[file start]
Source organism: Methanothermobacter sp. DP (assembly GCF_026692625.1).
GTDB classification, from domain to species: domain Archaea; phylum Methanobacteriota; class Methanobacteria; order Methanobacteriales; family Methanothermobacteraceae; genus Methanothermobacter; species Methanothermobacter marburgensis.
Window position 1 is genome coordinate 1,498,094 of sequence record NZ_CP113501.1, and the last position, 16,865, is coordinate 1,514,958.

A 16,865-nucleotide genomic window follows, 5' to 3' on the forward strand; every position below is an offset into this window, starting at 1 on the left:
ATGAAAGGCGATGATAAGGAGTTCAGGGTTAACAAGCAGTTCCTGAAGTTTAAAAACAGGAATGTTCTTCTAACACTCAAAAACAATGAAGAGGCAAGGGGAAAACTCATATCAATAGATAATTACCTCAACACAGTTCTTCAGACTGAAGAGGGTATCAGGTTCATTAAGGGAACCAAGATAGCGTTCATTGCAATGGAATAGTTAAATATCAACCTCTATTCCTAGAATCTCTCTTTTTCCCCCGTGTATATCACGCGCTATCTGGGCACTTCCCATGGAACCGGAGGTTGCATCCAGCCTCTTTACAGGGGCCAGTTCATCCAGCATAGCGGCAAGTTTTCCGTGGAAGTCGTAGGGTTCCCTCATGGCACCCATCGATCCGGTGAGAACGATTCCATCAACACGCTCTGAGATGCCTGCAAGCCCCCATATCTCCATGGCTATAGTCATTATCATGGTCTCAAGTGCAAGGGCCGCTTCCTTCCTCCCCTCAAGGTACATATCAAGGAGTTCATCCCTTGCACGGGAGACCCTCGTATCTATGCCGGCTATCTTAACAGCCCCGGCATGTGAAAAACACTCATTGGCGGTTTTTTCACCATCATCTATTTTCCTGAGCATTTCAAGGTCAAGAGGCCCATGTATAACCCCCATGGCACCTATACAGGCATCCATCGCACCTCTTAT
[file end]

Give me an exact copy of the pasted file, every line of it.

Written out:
Source organism: Methanothermobacter sp. DP (assembly GCF_026692625.1).
GTDB classification, from domain to species: domain Archaea; phylum Methanobacteriota; class Methanobacteria; order Methanobacteriales; family Methanothermobacteraceae; genus Methanothermobacter; species Methanothermobacter marburgensis.
Window position 1 is genome coordinate 1,498,094 of sequence record NZ_CP113501.1, and the last position, 16,865, is coordinate 1,514,958.

A 16,865-nucleotide genomic window follows, 5' to 3' on the forward strand; every position below is an offset into this window, starting at 1 on the left:
ATGAAAGGCGATGATAAGGAGTTCAGGGTTAACAAGCAGTTCCTGAAGTTTAAAAACAGGAATGTTCTTCTAACACTCAAAAACAATGAAGAGGCAAGGGGAAAACTCATATCAATAGATAATTACCTCAACACAGTTCTTCAGACTGAAGAGGGTATCAGGTTCATTAAGGGAACCAAGATAGCGTTCATTGCAATGGAATAGTTAAATATCAACCTCTATTCCTAGAATCTCTCTTTTTCCCCCGTGTATATCACGCGCTATCTGGGCACTTCCCATGGAACCGGAGGTTGCATCCAGCCTCTTTACAGGGGCCAGTTCATCCAGCATAGCGGCAAGTTTTCCGTGGAAGTCGTAGGGTTCCCTCATGGCACCCATCGATCCGGTGAGAACGATTCCATCAACACGCTCTGAGATGCCTGCAAGCCCCCATATCTCCATGGCTATAGTCATTATCATGGTCTCAAGTGCAAGGGCCGCTTCCTTCCTCCCCTCAAGGTACATATCAAGGAGTTCATCCCTTGCACGGGAGACCCTCGTATCTATGCCGGCTATCTTAACAGCCCCGGCATGTGAAAAACACTCATTGGCGGTTTTTTCACCATCATCTATTTTCCTGAGCATTTCAAGGTCAAGAGGCCCATGTATAACCCCCATGGCACCTATACAGGCATCCATCGCACCTCTTAT